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[Colloquium] Real-Time Modeling and Rendering of Natural Phenomena

October 25, 2011

Watch Colloquium: 

M4V file (733 MB)

  • Date: Tuesday, October 25, 2011 
  • Time: 11:00 am — 11:50 am 
  • Place: Farris Engineering Center, Room 141

Robert Geist
School of Computing, Clemson University

Modeling and rendering natural phenomena, which includes all components of biophysical ecology, atmospherics, photon transport, and air and water flow, remains a challenging area for computer graphics research. Whether models are physically-based or procedural, model processing is almost always characterized by substantial computational demands which have almost always precluded real-time performance. Nevertheless, the recent development of new, highly parallel computational models, coupled with dramatic performance improvements in GPU-based execution platforms, has brought real-time modeling and rendering within reach. The talk will focus on the natural synergy between GPU-based computing and the so-called lattice-Boltzmann methods for solutions to PDEs. Examples will include photon transport for global illumination and modeling and rendering of atmospheric clouds, forest ecosystems, and ocean waves.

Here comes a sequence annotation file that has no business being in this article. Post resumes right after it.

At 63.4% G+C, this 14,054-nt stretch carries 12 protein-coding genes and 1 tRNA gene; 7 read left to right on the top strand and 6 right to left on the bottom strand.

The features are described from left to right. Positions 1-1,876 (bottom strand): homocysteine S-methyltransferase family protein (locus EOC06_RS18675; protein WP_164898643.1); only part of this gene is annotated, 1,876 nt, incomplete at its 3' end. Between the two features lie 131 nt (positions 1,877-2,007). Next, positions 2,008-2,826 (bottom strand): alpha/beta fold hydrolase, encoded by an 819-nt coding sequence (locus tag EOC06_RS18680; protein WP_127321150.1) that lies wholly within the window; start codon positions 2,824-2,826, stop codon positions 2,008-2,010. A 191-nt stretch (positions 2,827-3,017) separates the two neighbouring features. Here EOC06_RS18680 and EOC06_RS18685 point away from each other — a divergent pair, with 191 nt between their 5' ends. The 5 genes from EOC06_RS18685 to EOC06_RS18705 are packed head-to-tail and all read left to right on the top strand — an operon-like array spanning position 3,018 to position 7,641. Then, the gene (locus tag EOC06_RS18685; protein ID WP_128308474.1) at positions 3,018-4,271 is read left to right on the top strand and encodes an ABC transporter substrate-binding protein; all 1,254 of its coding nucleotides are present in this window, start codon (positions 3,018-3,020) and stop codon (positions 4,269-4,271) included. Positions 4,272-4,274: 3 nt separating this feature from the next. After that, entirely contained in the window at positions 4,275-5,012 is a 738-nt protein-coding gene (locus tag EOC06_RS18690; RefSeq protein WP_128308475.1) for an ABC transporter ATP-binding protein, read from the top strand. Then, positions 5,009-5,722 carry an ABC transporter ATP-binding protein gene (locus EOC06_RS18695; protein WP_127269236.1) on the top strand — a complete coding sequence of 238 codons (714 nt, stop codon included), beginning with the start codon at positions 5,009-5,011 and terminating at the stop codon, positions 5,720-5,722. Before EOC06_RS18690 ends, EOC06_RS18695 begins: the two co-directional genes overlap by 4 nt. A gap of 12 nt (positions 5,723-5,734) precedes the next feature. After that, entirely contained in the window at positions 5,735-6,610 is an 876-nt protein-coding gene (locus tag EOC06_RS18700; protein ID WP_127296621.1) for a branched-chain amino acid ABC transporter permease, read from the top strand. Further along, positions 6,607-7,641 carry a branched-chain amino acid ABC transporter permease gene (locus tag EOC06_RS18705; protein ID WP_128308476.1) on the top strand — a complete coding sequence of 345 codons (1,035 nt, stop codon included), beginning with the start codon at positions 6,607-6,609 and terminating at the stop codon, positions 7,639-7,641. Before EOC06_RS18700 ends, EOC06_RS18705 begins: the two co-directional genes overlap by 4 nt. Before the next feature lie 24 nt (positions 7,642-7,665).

Bio: Robert Geist is a Professor in the School of Computing at Clemson University. He served as Interim Director of the School in 2007-2008, and he is co-founder of Clemson’s Digital Production Arts Program. He received an M.A. in computer science from Duke University and a Ph.D. in mathematics from the University of Notre Dame. He was an Associate Professor of Mathematics at the University of North Carolina at Pembroke and an Associate Professor of Computer Science at Duke University before joining the faculty at Clemson University. He is a member of IFIP WG 7.3, a recipient of the Gunther Enderle Award (Best Paper, Eurographics), and a Distinguished Educator of the ACM.